This surprising honeycomb pattern emerged after an organic-chemical vapor settled onto a cold copper surface, which was then heated and cooled. On copper (black), each anthraquinone molecule appears in this scanning tunneling microscope image as a mound that's orange or yellow on top, green in the middle, and blue at the base.
Scientists had never seen spontaneous molecular patterns include voids that were so much bigger than the molecules themselves, says Ludwig Bartels of the University of California, Riverside. The pattern results from a balance of attractive and repulsive forces, his team proposes in the Aug. 18 Science. Typically, making such open patterns requires elaborately crafted templates. Bartels suggests that by merely tweaking properties of molecules or surfaces, researchers might generate various patterns and pore sizes.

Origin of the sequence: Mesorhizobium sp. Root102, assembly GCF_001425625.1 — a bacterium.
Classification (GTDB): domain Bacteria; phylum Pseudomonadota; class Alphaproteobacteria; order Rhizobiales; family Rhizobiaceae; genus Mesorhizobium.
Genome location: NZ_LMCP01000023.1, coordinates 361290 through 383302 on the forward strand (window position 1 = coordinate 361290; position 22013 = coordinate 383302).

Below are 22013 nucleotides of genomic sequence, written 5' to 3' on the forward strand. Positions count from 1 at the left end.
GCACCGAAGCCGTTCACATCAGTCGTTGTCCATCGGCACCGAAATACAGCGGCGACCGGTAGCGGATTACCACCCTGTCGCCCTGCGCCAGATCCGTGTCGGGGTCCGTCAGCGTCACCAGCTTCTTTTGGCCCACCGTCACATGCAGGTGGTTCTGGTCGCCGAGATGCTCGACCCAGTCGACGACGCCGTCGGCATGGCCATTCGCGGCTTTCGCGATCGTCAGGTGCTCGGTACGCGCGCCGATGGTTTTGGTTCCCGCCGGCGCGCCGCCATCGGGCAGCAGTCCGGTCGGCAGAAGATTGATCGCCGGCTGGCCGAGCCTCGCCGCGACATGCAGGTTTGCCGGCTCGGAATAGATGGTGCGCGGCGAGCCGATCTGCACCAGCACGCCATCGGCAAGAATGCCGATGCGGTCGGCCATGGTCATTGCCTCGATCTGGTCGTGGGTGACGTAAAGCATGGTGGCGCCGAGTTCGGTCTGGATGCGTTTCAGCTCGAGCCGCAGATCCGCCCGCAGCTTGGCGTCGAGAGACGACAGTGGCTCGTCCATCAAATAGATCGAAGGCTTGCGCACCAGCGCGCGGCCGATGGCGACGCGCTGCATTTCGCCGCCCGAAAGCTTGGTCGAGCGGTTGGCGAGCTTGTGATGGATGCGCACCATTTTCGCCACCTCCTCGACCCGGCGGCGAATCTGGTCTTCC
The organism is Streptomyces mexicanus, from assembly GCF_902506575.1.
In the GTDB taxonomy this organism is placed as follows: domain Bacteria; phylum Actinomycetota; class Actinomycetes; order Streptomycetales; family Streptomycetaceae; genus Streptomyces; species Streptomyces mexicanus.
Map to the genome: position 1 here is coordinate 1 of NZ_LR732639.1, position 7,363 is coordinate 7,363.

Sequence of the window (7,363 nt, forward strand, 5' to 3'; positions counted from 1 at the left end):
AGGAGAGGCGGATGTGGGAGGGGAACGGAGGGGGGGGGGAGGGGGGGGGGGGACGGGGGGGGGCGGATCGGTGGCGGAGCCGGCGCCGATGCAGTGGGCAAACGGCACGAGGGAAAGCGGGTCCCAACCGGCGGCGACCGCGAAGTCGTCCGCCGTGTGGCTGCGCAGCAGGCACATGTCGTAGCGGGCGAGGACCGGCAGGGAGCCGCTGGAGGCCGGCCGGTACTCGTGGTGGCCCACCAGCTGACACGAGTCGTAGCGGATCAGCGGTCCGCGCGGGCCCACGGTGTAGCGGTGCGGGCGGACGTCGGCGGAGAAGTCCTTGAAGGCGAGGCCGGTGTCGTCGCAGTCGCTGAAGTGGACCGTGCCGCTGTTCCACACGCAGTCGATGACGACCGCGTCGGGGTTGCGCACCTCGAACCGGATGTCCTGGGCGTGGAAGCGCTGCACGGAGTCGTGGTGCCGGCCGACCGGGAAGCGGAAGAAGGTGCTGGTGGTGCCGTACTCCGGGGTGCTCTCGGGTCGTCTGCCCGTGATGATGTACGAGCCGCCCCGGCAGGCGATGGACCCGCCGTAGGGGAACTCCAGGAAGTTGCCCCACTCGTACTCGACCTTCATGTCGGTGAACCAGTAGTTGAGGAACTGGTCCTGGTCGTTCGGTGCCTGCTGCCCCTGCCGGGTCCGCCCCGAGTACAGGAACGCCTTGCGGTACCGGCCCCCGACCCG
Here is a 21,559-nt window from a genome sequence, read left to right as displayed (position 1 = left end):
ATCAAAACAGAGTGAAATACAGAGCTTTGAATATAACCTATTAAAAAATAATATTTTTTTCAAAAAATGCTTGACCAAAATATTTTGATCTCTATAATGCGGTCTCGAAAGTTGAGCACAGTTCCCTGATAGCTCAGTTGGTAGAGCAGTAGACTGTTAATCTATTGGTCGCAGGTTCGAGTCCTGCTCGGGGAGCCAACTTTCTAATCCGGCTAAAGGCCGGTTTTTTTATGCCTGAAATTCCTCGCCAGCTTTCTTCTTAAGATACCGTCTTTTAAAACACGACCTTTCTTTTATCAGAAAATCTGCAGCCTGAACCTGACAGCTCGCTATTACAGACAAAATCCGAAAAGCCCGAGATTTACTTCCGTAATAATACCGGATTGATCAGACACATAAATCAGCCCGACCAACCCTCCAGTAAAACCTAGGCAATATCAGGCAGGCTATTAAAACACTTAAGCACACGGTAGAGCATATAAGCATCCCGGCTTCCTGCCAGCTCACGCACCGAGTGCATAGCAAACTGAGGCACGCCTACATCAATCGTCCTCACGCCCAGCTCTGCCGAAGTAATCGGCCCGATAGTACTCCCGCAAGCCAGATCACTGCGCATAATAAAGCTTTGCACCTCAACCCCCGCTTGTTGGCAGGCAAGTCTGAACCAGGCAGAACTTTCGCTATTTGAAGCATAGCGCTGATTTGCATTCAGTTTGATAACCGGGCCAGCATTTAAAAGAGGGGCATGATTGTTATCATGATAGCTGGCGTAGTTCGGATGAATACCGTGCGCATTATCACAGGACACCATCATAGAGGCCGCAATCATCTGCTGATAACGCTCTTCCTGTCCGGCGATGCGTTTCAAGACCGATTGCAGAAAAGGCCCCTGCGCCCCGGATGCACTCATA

Department of Chemistry
University of California, Riverside
Riverside, CA 92521
Weiss, P. 2005. Nanobots walk 'n' roll. Science News 168(Oct. 29):285. Available to subscribers at [Go to].